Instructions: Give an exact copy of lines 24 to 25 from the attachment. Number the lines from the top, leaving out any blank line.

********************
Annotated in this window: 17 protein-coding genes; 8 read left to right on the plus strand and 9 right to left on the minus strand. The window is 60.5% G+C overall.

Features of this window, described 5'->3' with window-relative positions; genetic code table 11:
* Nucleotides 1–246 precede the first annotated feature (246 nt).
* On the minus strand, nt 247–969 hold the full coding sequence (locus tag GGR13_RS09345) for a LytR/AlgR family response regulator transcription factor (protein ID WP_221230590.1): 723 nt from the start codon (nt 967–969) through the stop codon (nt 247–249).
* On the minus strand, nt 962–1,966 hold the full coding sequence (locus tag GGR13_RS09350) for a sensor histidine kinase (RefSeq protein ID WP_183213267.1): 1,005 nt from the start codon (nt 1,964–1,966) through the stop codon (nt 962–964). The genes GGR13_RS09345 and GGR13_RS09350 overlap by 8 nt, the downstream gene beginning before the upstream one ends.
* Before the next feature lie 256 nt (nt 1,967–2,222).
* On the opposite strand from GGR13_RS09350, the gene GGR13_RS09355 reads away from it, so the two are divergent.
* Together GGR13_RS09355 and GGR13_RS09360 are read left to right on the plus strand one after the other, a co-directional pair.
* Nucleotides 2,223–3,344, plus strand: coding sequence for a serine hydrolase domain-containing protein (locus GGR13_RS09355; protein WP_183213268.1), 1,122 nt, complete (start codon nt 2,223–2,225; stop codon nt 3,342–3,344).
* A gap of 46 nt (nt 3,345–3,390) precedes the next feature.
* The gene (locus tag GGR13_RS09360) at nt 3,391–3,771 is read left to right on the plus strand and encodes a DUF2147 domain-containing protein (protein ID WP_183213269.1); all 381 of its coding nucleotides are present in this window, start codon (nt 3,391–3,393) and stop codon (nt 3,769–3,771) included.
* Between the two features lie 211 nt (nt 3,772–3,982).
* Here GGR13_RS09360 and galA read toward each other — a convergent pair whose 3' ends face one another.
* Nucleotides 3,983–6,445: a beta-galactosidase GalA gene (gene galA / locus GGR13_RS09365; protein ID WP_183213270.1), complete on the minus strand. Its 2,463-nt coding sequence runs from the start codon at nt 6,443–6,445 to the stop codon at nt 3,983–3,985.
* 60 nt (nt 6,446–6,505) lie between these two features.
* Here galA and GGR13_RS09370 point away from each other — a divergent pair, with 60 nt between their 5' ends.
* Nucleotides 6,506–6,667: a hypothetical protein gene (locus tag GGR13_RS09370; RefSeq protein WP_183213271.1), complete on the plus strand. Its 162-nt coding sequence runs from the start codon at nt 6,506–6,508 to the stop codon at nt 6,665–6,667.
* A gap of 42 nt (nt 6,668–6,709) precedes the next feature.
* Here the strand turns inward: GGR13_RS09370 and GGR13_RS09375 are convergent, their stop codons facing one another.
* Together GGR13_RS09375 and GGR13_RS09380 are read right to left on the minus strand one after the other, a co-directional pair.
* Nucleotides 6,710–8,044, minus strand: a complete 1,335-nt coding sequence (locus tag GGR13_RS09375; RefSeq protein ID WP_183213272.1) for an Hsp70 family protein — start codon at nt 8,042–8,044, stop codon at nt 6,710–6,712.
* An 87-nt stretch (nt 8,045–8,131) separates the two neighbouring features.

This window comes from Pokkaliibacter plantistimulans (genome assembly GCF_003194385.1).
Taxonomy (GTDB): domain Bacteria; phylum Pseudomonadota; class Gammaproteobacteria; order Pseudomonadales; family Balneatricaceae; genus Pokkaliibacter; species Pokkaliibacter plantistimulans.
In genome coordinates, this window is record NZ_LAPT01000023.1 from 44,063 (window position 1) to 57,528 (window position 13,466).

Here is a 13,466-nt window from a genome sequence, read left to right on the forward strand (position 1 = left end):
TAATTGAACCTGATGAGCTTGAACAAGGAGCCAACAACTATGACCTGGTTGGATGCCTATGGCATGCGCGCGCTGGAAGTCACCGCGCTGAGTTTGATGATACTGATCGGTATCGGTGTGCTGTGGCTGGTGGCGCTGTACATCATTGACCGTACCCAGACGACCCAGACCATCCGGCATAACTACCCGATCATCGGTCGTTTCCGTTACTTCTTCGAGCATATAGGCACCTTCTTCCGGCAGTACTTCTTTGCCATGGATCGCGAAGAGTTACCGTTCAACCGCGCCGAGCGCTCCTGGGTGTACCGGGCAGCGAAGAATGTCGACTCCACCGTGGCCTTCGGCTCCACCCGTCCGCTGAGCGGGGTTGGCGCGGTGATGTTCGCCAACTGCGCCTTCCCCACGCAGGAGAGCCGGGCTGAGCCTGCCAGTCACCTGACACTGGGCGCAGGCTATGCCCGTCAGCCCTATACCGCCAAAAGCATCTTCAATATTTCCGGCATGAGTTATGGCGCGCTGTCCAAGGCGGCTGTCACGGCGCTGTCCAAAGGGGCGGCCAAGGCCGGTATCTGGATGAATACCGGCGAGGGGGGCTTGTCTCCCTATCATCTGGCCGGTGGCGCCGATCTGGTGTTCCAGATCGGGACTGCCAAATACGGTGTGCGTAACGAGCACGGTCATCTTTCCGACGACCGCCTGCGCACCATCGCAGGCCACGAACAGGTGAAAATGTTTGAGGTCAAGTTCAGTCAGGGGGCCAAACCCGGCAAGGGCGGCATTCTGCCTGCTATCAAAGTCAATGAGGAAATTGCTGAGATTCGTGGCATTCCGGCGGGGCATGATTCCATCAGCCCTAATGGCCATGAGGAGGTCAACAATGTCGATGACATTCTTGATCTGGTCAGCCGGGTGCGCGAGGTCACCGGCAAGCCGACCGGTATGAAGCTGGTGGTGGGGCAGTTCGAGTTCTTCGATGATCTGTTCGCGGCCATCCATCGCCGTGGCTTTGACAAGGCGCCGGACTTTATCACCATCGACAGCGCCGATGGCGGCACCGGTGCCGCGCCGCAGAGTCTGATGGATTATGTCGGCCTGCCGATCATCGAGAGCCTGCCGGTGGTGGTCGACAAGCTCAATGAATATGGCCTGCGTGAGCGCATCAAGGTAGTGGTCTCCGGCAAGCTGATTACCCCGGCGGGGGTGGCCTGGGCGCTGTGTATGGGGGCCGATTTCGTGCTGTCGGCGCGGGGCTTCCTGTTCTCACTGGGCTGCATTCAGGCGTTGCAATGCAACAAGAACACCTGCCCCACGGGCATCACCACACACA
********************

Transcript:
Taxonomy (GTDB): domain Bacteria; phylum Pseudomonadota; class Gammaproteobacteria; order Pseudomonadales; family Balneatricaceae; genus Pokkaliibacter; species Pokkaliibacter plantistimulans.
In genome coordinates, this window is record NZ_LAPT01000023.1 from 44,063 (window position 1) to 57,528 (window position 13,466).